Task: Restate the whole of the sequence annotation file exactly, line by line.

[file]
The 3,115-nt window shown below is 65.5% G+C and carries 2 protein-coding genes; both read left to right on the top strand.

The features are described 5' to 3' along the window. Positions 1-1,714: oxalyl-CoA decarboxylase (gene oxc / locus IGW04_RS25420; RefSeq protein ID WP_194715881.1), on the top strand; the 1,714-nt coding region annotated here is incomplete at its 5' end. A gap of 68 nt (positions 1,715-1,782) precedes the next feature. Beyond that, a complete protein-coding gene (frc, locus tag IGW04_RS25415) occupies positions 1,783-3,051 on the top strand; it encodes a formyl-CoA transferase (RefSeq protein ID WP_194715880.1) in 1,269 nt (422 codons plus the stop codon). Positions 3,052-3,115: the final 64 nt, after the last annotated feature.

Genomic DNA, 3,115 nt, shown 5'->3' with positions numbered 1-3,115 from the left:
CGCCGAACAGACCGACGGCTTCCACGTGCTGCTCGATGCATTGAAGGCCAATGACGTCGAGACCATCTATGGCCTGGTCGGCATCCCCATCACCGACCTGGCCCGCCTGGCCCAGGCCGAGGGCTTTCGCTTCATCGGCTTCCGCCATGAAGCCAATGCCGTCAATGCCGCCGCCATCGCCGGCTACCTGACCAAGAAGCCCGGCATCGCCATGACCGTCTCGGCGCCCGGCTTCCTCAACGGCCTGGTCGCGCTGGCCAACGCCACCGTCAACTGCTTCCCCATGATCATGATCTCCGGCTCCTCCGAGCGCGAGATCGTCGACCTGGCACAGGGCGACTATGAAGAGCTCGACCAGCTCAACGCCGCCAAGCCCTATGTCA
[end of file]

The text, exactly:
The 3,115-nt window shown below is 65.5% G+C and carries 2 protein-coding genes; both read left to right on the top strand.

The features are described 5' to 3' along the window. Positions 1-1,714: oxalyl-CoA decarboxylase (gene oxc / locus IGW04_RS25420; RefSeq protein ID WP_194715881.1), on the top strand; the 1,714-nt coding region annotated here is incomplete at its 5' end. A gap of 68 nt (positions 1,715-1,782) precedes the next feature. Beyond that, a complete protein-coding gene (frc, locus tag IGW04_RS25415) occupies positions 1,783-3,051 on the top strand; it encodes a formyl-CoA transferase (RefSeq protein ID WP_194715880.1) in 1,269 nt (422 codons plus the stop codon). Positions 3,052-3,115: the final 64 nt, after the last annotated feature.

Genomic DNA, 3,115 nt, shown 5'->3' with positions numbered 1-3,115 from the left:
CGCCGAACAGACCGACGGCTTCCACGTGCTGCTCGATGCATTGAAGGCCAATGACGTCGAGACCATCTATGGCCTGGTCGGCATCCCCATCACCGACCTGGCCCGCCTGGCCCAGGCCGAGGGCTTTCGCTTCATCGGCTTCCGCCATGAAGCCAATGCCGTCAATGCCGCCGCCATCGCCGGCTACCTGACCAAGAAGCCCGGCATCGCCATGACCGTCTCGGCGCCCGGCTTCCTCAACGGCCTGGTCGCGCTGGCCAACGCCACCGTCAACTGCTTCCCCATGATCATGATCTCCGGCTCCTCCGAGCGCGAGATCGTCGACCTGGCACAGGGCGACTATGAAGAGCTCGACCAGCTCAACGCCGCCAAGCCCTATGTCA